Alice Harbourne - Gatherandhunt.co.nz'James takes his role very seriously, in fact, commiting to an hour of delightfully innocuous jokes - from how Brit food chain 'Pret A Manger' ripen their avocados to the deconstruction (literal and figurative) of a conga line'open/close
'I recently bought a bag of ready to eat apricots, and they were right, I was ready to eat apricots' was one of my favourite jokes of 2013. It was uttered by James Acaster in his signature impassive yet passionate manner at last year's Comedy Gala.
What we didn't know then, but discover at the beginning of his latest show, is that this was all in fact an act of a bigger scale than we could have ever estimated. James is really an undercover police officer, posing as a comedian to ensnare the reams of drug dealers that populate the stage doors of the comedy circuit across the UK. He's in New Zealand accidentally, at the hands of an inept booking agent, who actually also happens to be an undercover cop.
As ruses go, a comedian who makes innocent jokes about fruit is a good one. James takes his role very seriously, in fact, commiting to an hour of delightfully innocuous jokes - from how Brit food chain 'Pret A Manger' ripen their avocados to the deconstruction (literal and figurative) of a conga line. But because he's a master of deception, it slowly dawns on us that these jokes are in fact also in diguise, they're not purely incidental, but integrals of a wholly complete behemoth of a show.
It's very intelligently crafted, constructed in frames within frames, culminating in the playing and commentary of his comedy/criminal podcast 'The Wire', which features his drug dealing Eastender pals as guests.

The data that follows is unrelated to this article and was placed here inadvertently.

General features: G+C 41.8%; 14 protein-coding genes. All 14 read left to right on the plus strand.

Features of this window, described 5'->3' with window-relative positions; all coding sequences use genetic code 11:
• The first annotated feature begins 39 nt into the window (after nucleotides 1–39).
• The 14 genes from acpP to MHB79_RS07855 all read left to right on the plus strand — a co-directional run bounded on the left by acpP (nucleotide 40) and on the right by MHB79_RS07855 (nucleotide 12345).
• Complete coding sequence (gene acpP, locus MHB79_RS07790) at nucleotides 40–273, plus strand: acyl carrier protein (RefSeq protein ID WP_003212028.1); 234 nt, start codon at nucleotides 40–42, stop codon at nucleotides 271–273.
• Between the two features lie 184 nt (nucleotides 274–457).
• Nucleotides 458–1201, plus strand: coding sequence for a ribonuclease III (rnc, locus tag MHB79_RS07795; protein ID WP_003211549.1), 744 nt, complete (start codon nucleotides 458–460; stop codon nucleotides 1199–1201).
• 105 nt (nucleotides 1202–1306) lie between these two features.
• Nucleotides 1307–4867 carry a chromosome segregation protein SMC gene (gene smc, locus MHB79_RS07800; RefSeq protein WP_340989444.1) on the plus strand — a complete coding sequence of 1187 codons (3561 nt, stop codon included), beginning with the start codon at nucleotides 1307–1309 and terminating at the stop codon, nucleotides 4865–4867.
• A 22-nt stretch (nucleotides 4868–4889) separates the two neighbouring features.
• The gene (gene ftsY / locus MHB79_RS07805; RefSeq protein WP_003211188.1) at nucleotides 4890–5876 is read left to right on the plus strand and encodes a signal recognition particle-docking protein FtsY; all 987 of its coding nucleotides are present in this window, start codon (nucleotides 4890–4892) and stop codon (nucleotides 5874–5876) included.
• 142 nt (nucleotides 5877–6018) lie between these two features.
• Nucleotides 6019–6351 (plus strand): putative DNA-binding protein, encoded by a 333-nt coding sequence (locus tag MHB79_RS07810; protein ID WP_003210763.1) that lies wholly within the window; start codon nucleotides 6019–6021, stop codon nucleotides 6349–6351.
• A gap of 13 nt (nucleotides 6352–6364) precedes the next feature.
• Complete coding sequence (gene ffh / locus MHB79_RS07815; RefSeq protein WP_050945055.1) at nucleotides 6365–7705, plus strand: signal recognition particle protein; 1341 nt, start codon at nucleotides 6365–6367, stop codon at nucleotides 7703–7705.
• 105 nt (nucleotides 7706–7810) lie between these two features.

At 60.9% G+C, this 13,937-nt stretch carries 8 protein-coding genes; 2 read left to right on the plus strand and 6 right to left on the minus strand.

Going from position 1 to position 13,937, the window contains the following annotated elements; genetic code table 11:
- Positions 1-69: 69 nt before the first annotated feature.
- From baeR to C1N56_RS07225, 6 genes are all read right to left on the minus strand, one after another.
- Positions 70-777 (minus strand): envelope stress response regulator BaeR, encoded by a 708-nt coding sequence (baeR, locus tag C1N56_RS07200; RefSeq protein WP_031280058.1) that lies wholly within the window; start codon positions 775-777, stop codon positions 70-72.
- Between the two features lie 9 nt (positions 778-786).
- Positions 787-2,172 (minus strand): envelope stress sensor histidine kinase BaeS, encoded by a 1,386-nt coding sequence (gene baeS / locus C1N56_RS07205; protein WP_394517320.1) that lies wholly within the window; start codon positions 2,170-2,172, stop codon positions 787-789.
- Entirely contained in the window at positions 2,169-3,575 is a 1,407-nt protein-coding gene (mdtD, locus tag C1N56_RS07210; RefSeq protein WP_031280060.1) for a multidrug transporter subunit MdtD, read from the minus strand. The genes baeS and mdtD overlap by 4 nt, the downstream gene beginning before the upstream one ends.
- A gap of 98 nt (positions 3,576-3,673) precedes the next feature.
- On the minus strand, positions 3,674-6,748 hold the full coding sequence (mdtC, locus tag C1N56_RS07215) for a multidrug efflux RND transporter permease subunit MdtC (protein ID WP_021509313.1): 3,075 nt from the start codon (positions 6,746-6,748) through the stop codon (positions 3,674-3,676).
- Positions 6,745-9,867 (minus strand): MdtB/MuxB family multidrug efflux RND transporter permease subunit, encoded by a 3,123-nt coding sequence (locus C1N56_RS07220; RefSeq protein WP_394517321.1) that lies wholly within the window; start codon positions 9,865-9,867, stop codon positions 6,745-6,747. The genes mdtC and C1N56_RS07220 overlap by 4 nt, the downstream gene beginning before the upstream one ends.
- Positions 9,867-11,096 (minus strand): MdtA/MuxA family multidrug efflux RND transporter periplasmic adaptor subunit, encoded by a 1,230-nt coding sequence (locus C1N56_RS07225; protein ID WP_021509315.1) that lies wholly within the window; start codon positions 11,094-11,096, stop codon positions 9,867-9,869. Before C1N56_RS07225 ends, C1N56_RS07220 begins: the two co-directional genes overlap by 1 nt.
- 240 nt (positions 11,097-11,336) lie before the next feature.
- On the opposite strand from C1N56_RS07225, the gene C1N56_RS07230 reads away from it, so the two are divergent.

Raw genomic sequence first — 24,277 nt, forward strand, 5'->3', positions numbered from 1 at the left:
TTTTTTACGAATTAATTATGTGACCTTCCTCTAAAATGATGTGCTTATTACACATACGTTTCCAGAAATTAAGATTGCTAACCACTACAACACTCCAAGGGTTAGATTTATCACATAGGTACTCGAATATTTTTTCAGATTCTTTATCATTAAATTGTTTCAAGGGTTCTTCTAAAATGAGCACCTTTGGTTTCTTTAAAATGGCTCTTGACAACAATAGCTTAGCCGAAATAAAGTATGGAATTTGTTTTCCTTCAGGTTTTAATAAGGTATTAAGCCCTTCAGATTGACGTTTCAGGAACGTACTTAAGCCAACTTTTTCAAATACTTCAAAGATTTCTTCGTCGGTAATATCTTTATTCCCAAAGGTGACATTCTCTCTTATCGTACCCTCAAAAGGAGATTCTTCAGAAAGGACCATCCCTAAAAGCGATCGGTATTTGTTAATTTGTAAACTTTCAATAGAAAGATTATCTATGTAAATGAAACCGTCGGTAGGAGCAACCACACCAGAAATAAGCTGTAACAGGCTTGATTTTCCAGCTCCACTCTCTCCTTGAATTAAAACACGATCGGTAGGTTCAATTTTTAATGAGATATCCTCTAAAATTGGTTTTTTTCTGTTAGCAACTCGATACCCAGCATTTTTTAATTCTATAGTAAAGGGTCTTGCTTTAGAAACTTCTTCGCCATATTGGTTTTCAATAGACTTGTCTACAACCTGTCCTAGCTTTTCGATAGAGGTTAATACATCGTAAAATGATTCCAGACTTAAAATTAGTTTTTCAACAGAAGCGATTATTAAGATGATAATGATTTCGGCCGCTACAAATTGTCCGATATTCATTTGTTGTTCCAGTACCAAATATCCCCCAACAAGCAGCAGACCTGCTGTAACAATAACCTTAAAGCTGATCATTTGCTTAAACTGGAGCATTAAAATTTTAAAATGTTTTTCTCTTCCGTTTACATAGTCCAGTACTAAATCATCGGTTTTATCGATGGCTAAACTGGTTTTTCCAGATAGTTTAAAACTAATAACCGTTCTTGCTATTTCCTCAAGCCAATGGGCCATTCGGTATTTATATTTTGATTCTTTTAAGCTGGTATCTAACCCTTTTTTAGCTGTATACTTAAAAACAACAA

There are plenty of comedians that instantly gratify with a quick premise/punchline/repeat formula. James' show takes a little more thought from the audience, which makes the closed loops and recurring call backs so richly satisfying that when the punchlines do hit, the laughs are sincerely hearty.
Go along and he'll make you feel great, reminding you that we're all too good for free mouldy bananas, but not for brilliant jokes about them. I just hope his cover isn't blown anytime soon.
For the original review head to:
His is a refreshing humour, sharp without resorting to any cheap tactics to get a laugh. His set relies on the intelligence of the audience and he is not a comedian desperate for each laugh. As one point he's elaborately setting up a gag around divorce (it's not your usual set up around divorce) and an audience member bursts into laughter, “There's nothing remotely funny about that!” James protests...
For the full review head to:
I won’t be the only person gushing about James Acaster, the young Brit comedian who is currently performing at the Classic in Auckland. Following a sold out season at the 2013 NZ International Comedy Festival, Acaster was bound to be a hot ticket again this year.
His new show is the perfect stand-up with brand new material that showcases not only his clever observations, but also his ability to create a flawlessly enjoyable and slightly surreal hour of storytelling.
If you saw his show last year then you will be in for a surprise. Turns out James has a secret, and he’s just dying to tell us all about it. Before doing so he has some thoughts to share first.
Acaster’s highlighting of life’s loopholes is a real eye opener, especially for 1980′s ice skating fanatics. Eatery ‘Pret A Manger’ provides him with some food based anecdotes from the perfectly ripened avocado to the slightly over ripe banana. Don’t even get him started on the flavour of Dr Pepper.
As he gets into the full flow of the show it’s just layer upon layer of excellently executed comedy monologues, one of which includes his comparison to gangster life and a conga line.
James Acaster already seems to be an expert in his craft. Throughout the show he keeps his deadpan persona, while he delivers his well thought out material and conducts his audience into fits of laughter. A truly excellent hour of comedy.
For the original review head to:
Liv Barnett - Macandmae.com'He had a wit that didn’t require a PhD to understand, but also had no need to steep to the lows of toilet humour or the belittling of female sexuality...'open/close